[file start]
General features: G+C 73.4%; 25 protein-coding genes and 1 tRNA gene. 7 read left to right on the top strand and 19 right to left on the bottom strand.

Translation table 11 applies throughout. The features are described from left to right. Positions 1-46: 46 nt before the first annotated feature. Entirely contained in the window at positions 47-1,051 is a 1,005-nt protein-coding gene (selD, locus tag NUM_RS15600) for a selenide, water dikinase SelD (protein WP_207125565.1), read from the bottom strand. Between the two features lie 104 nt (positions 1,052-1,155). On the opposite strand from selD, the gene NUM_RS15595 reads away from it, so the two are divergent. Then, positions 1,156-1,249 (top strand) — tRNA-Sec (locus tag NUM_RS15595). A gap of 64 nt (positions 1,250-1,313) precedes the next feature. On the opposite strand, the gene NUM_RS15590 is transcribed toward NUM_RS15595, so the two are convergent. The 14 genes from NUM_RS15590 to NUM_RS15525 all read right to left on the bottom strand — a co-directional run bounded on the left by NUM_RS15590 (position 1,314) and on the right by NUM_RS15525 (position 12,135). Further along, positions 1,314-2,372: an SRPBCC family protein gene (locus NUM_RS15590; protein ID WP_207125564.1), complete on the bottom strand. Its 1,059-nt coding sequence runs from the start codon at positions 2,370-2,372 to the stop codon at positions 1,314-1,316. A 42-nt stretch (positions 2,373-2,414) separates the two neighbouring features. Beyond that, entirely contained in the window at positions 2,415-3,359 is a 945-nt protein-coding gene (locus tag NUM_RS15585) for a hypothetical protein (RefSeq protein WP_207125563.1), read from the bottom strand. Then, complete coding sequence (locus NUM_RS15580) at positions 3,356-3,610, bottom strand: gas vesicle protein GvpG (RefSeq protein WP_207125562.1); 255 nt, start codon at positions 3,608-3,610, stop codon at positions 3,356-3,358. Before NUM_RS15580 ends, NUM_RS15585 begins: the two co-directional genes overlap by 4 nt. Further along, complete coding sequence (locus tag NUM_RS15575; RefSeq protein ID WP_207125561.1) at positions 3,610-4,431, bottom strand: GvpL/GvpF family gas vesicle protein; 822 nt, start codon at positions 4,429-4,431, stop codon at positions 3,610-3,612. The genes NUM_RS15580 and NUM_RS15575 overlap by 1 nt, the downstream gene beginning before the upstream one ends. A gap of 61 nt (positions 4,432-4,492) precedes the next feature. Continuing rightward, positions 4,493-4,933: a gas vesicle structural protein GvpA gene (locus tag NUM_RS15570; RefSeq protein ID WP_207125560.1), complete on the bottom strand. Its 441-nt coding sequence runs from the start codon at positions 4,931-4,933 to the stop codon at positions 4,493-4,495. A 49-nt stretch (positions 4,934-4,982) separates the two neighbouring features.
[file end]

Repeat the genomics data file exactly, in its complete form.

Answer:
General features: G+C 73.4%; 25 protein-coding genes and 1 tRNA gene. 7 read left to right on the top strand and 19 right to left on the bottom strand.

Translation table 11 applies throughout. The features are described from left to right. Positions 1-46: 46 nt before the first annotated feature. Entirely contained in the window at positions 47-1,051 is a 1,005-nt protein-coding gene (selD, locus tag NUM_RS15600) for a selenide, water dikinase SelD (protein WP_207125565.1), read from the bottom strand. Between the two features lie 104 nt (positions 1,052-1,155). On the opposite strand from selD, the gene NUM_RS15595 reads away from it, so the two are divergent. Then, positions 1,156-1,249 (top strand) — tRNA-Sec (locus tag NUM_RS15595). A gap of 64 nt (positions 1,250-1,313) precedes the next feature. On the opposite strand, the gene NUM_RS15590 is transcribed toward NUM_RS15595, so the two are convergent. The 14 genes from NUM_RS15590 to NUM_RS15525 all read right to left on the bottom strand — a co-directional run bounded on the left by NUM_RS15590 (position 1,314) and on the right by NUM_RS15525 (position 12,135). Further along, positions 1,314-2,372: an SRPBCC family protein gene (locus NUM_RS15590; protein ID WP_207125564.1), complete on the bottom strand. Its 1,059-nt coding sequence runs from the start codon at positions 2,370-2,372 to the stop codon at positions 1,314-1,316. A 42-nt stretch (positions 2,373-2,414) separates the two neighbouring features. Beyond that, entirely contained in the window at positions 2,415-3,359 is a 945-nt protein-coding gene (locus tag NUM_RS15585) for a hypothetical protein (RefSeq protein WP_207125563.1), read from the bottom strand. Then, complete coding sequence (locus NUM_RS15580) at positions 3,356-3,610, bottom strand: gas vesicle protein GvpG (RefSeq protein WP_207125562.1); 255 nt, start codon at positions 3,608-3,610, stop codon at positions 3,356-3,358. Before NUM_RS15580 ends, NUM_RS15585 begins: the two co-directional genes overlap by 4 nt. Further along, complete coding sequence (locus tag NUM_RS15575; RefSeq protein ID WP_207125561.1) at positions 3,610-4,431, bottom strand: GvpL/GvpF family gas vesicle protein; 822 nt, start codon at positions 4,429-4,431, stop codon at positions 3,610-3,612. The genes NUM_RS15580 and NUM_RS15575 overlap by 1 nt, the downstream gene beginning before the upstream one ends. A gap of 61 nt (positions 4,432-4,492) precedes the next feature. Continuing rightward, positions 4,493-4,933: a gas vesicle structural protein GvpA gene (locus tag NUM_RS15570; RefSeq protein ID WP_207125560.1), complete on the bottom strand. Its 441-nt coding sequence runs from the start codon at positions 4,931-4,933 to the stop codon at positions 4,493-4,495. A 49-nt stretch (positions 4,934-4,982) separates the two neighbouring features.